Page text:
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Review: Matchbox Girls by Chrysoula Tzavelas

Review: Matchbox Girls by Chrysoula Tzavelas published on 6 Comments on Review: Matchbox Girls by Chrysoula Tzavelas

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For a thousand years, the half-breed nephilim have kept the angels and Fallen from meddling in the world. And the angels would do anything to change that. Destroy cities. Turn oceans to blood. Raise the dead. Sacrificing two powerful little girls should be easy.

Except… the two little girls are protected by one mortal woman.

Haunted by visions of catastrophe and crippling anxiety attacks, Marley Claviger has never heard of any celestial cold war. But when the twin daughters of a friend come to her for help, she will do whatever it takes to save them. Even if it means working with Fallen, discovering the nephilim, and facing the source of her power.

The first paragraph of Matchbox Girls is revelatory in a subtle way – a black dream has Marley Claviger reaching for her phone seconds before it rings. She dismisses it, but we, the readers, know this is something important, something to be explored later. Her dream was obviously prescient, and Marley had no idea – why? I read books for a lot of different reasons: love for reading, learning binge, bored on the toilet, need to write a review, etc. But no matter what reason drove me to pick up a book and flip to the first chapter, my very favorite feeling is that moment when my mind engages and asks why.

senyazaMatchbox Girls is crowded with answers. It might, perhaps, be overly crowded with answers. In the space of a couple of days, Marley’s life cracks open and in the light of truth, a lot of truths come scurrying out: angels are real! so are fairies! lawyers are evil! you’re surrounding by things you don’t understand. It happens fast. One moment, Marley is receiving a phone call from a set of twins she met at the park – and for whom she assumes guardianship after their uncle disappears – and the next her life is utterly and irrevocably changed in many (almost too many) ways.

One of my favorite aspects of the novel is Marley herself. She is about as far as one can get from a standard Urban Fantasy heroine. She is no ass-kicker, but she is anxiety-ridden, terribly sad, and these traits are so apparent that even a couple of four year olds know she needs medication. Marley is crippled by her own anxiety, and throughout the book it is not entirely defeated. It’s refreshing to see such a heroine in a fantasy novel.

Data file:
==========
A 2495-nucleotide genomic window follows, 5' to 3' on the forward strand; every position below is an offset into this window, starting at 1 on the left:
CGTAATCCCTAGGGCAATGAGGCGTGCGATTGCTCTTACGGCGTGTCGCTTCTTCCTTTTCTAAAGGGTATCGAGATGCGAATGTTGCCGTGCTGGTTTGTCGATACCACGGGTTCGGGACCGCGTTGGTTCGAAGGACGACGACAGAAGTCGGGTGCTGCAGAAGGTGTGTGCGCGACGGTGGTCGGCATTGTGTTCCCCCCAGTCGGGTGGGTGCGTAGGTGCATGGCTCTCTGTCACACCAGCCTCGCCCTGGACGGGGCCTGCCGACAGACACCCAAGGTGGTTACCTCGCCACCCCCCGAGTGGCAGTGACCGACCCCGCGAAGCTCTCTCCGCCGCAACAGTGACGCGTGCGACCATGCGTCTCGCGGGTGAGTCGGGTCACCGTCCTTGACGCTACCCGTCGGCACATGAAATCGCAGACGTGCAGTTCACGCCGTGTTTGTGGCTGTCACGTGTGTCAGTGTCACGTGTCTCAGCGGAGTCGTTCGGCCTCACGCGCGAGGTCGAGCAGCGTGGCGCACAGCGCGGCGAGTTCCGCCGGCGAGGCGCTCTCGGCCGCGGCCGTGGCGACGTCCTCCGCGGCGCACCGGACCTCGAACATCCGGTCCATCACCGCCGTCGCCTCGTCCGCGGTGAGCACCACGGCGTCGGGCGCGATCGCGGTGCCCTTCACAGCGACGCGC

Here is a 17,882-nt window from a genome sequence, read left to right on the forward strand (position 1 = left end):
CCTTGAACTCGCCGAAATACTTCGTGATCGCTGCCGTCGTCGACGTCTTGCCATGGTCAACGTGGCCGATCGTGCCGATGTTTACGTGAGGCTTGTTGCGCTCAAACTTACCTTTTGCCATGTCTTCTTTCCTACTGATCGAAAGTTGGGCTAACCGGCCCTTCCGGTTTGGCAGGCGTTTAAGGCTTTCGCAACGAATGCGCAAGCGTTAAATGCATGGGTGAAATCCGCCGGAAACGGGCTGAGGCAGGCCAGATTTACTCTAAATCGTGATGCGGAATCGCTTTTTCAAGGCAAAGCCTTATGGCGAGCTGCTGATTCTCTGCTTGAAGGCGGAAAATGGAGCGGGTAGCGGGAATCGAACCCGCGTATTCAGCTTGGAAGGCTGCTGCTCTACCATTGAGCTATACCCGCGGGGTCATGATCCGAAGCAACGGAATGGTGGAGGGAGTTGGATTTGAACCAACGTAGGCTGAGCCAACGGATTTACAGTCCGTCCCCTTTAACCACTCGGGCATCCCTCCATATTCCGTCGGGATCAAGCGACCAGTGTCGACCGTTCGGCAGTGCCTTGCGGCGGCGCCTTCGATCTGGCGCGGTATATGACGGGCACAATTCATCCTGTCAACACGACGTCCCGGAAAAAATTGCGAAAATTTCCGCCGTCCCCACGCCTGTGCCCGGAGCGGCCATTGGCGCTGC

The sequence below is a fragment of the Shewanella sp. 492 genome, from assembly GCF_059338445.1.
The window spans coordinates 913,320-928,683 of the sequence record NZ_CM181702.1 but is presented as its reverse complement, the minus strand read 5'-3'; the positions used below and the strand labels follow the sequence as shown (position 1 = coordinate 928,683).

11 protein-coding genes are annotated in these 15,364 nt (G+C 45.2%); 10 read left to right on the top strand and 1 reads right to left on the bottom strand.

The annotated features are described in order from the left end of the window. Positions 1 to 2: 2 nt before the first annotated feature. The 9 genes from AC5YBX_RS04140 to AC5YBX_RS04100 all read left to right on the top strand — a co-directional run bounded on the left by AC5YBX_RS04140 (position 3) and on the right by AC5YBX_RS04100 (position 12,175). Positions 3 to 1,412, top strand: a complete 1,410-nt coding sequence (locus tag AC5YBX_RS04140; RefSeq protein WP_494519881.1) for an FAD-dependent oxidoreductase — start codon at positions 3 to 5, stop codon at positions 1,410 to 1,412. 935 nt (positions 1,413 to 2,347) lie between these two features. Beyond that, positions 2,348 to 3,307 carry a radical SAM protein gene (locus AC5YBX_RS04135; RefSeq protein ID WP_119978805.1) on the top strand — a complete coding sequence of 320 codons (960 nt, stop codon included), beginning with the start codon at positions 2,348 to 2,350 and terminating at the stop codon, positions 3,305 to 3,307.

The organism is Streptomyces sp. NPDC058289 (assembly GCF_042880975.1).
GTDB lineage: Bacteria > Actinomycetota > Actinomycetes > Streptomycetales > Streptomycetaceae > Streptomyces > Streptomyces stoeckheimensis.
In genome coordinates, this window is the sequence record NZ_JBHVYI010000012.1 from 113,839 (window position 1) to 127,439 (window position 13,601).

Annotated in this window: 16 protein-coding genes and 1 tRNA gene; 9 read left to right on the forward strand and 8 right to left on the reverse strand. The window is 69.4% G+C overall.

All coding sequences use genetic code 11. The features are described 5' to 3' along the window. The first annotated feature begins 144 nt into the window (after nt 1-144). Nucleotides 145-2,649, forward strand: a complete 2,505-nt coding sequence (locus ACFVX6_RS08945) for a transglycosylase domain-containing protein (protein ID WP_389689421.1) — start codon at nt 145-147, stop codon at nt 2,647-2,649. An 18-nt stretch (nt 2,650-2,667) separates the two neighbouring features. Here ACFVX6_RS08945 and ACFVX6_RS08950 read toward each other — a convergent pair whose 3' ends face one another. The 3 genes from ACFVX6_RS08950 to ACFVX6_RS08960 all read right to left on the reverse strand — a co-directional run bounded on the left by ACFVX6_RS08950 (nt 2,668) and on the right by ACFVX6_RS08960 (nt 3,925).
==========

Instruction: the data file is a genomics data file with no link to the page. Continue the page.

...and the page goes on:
I’m pleased I read this, and I recommend that you do as well. It’s smarter than a lot of urban fantasy, it’s engaging, and it will make you want to read more about Marley.


As an Air Force kid, Chrysoula went to twelve schools in twelve years and spent a lot of time wondering what made people tick. Books, it turned out, helped with that question.These days she lives in the Pacific Northwest with her family, which includes many small and demanding creatures who fight over her attention. Her first book, urban fantasy MATCHBOX GIRLS, was originally published in 2012 by the small press Candlemark & Gleam, followed annually by two more books in the same SENYAZA Series, all of which explore the impact of the supernatural on different lives. Her current release is a collection of short stories in the same setting, followed by another novel this autumn.

AUTHOR ONLINE: Website Twitter @chrysoula | Facebook

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Review: A Red-Rose Chain, by Seanan McGuire

Review: A Red-Rose Chain, by Seanan McGuire published on

I didn’t start reading the October Daye books until last December. I like to think I was fashionably late to the party, sidling in the back door after all the boring small talk had been said, grabbing a drink, and, in general, pretending that I was there the entire time. I may have been late, but I am still a fan.

As with all my favorite kinds of series, I can’t even begin to discuss Red-Rose Chain without also briefly mentioning some of the other books. It’s impossible for me to separate the book from the series – if done well, they fit together like puzzle pieces, and how does one review a single puzzle piece without thinking of the big picture? I give the series as a whole an 8.5 out of 10 (with 1 being a simply terrible series that I really shouldn’t name because I’m a professional now; and 10 being Dresden Files). When held up against the rest of the books, I give Red-Rose Chain a 7.